Skip to content

CW Leonis

CW Leonis (IRC +10216) is a variable carbon star located approximately 310 light-years away in the constellation Leo. It is the nearest carbon star to the Sun. With an apparent magnitude of around 14.5, it is invisible to the unaided eye. The star is surrounded by a cloud of expelled material, known as the Peanut Nebula.

Star type

CW Leonis is a carbon star of the spectral type C9,5e. It has a mass between 0.7 and 0.9 solar masses and a radius 560 times that of the Sun. With an average surface temperature of 2,300 K, it is about 8,500 times more luminous than the Sun.

Carbon stars are evolved giants on the asymptotic giant branch whose atmospheres contain more carbon than oxygen. As these elements combine in the upper layers of these stars, they form carbon monoxide. The gas consumes most of the oxygen in the atmosphere, giving the stars a strikingly red appearance.

CW Leonis is a pulsating star whose brightness, luminosity and temperature change over the course of its pulsation cycle. The star has a pulsation period of 649 days. Its brightness varies by around 2 magnitudes. At maximum, it shines with 11,850 solar luminosities. Its temperature is typically in the range between 1,915 and 2,105 K. The star emits most of its energy in the infrared band.

cw leonis star,carbon star,peanut nebula

CW Leonis glowers from deep within a thick shroud of dust in this image from the NASA/ESA Hubble Space Telescope. Lying roughly 400 light-years from Earth in the constellation Leo, CW Leonis is a carbon star — a luminous type of red giant star with a carbon-rich atmosphere. The orange-red “cobwebs” are dusty clouds of sooty carbon engulfing the star. They were created from the outer layers of CW Leonis being thrown out into the inky black void. The carbon, cooked up through nuclear fusion in the star’s interior, gives it a carbon-rich atmosphere. Blasting the carbon back into space provides raw material for the formation of future stars and planets. All known life on Earth is built around the carbon atom. Complex biological molecules consist of carbon atoms bonded with other common elements in the universe. Image credit: ESA/Hubble & NASA, T. Ueta, H. Kim (CC BY 4.0)

CW Leonis is classified as a Mira variable. Mira-type stars are pulsating variable stars that appear very red and have pulsation periods of over 100 days. These stars are typically red giants on the asymptotic giant branch (AGB) that vary in brightness with amplitudes of over 1 magnitude in infrared wavelengths and 2.5 magnitudes at visual wavelengths.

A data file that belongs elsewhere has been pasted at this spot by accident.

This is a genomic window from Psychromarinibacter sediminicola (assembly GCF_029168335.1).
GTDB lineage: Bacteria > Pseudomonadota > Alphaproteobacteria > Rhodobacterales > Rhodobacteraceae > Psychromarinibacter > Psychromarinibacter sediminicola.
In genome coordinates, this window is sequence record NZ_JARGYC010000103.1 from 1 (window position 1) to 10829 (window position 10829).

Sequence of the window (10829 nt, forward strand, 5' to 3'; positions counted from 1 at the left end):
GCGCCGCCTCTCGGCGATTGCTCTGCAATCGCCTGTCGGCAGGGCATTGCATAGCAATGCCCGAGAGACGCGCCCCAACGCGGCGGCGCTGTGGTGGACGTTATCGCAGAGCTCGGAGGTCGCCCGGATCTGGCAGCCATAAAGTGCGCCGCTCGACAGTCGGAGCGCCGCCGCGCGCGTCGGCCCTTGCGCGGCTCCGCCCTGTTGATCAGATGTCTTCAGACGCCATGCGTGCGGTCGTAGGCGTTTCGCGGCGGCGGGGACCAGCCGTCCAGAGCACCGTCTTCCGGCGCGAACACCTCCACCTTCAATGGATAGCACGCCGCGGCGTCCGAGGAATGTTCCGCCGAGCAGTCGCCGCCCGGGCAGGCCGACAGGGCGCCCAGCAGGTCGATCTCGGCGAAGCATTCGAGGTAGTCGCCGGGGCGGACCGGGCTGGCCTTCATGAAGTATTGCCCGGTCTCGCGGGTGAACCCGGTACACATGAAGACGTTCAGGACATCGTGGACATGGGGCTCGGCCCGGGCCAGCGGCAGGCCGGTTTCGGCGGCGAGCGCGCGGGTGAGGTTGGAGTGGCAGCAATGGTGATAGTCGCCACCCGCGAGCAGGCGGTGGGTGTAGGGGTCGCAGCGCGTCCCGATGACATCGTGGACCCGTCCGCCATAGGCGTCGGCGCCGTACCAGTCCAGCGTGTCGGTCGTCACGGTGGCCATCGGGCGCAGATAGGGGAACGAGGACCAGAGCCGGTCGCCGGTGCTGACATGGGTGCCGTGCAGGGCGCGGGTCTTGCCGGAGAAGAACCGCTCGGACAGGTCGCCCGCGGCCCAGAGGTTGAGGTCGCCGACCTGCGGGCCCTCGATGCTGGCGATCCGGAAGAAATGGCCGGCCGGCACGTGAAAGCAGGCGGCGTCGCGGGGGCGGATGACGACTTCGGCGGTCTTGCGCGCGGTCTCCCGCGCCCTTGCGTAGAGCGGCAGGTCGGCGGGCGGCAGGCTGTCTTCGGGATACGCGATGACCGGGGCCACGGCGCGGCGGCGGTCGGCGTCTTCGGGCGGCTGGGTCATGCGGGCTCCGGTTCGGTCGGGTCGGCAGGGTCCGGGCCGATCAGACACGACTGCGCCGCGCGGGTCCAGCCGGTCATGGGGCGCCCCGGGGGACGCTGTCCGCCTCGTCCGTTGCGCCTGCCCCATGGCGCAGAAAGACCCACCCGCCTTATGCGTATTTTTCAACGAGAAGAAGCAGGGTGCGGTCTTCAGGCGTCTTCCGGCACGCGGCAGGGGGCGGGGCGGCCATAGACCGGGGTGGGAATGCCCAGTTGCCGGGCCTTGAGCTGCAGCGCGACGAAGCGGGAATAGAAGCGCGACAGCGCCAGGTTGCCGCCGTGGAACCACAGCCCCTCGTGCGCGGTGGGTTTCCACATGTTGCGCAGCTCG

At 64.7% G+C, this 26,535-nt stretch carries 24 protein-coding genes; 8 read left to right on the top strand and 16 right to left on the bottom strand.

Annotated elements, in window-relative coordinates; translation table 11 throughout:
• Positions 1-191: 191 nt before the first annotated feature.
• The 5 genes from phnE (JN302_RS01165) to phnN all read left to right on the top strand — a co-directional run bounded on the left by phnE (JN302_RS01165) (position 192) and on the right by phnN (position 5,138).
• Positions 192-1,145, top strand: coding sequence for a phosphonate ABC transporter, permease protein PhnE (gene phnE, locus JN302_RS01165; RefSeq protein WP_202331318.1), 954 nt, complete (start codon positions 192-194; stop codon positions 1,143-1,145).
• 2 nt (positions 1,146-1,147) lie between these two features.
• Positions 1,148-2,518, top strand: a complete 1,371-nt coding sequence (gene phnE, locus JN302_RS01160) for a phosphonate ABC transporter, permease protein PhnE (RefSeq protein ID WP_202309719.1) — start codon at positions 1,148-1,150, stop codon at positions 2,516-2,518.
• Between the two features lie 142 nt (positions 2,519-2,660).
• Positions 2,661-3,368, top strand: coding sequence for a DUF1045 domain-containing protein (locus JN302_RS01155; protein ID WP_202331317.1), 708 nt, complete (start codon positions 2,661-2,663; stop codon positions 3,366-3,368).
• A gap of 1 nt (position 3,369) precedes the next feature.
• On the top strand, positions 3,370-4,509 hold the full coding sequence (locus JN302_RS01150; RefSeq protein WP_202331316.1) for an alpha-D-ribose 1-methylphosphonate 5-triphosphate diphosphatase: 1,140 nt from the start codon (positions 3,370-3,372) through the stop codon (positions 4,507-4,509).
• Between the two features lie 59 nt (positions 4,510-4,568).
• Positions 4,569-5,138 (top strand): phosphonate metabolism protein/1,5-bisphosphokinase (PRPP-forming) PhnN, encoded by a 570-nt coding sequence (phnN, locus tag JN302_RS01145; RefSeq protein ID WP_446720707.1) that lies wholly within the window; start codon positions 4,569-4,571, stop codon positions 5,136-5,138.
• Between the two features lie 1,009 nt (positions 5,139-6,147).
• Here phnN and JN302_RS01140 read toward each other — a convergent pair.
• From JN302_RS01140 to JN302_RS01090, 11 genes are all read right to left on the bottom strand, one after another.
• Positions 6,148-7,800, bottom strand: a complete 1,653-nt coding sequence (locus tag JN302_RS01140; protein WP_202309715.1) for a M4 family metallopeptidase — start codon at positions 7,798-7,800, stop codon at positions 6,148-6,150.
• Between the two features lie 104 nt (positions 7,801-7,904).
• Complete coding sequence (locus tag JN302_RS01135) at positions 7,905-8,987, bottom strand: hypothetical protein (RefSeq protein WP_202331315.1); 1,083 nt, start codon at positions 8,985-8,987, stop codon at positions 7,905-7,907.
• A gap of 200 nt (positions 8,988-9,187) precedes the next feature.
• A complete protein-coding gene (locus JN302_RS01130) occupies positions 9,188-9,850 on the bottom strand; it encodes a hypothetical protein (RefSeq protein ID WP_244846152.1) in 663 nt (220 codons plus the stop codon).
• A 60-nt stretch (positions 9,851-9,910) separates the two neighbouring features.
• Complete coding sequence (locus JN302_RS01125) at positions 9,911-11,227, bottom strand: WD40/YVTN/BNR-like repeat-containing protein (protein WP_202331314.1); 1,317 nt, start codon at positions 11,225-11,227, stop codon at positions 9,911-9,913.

Giants in the thermally pulsing AGB stage eject their outer envelopes to form planetary nebulae within only a few million years. Other stars in this class include the prototype Mira (Omicron Ceti) in the constellation Cetus, Hind’s Crimson Star (R Leporis) in Lepus, IK Tauri in Taurus, Chi Cygni in Cygnus, R Hydrae in Hydra, R Carinae and S Carinae in Carina, and R Cassiopeiae in Cassiopeia.

CW Leonis is estimated to have had an initial mass of 3 – 5 solar masses. It has expelled most of its mass through a powerful stellar wind as it reached the final stages of its life cycle. The star is not massive enough to end its life as a supernova. Instead, it will keep losing its atmosphere and eventually become a white dwarf. Astronomers have estimated a mass of 0.7 to 0.9 solar masses for the stellar core that will become a white dwarf. The carbon that is expelled into the interstellar medium may serve as raw material for the formation of a new generation of stars and planets.

The “cobwebs” of material surrounding CW Leonis that can be seen in the Hubble image of the star formed from the star’s outer layers that were ejected into space. The complex structure and clumpiness of the dust envelope, including unfinished shells and partial arcs, may be shaped by the magnetic field of CW Leonis.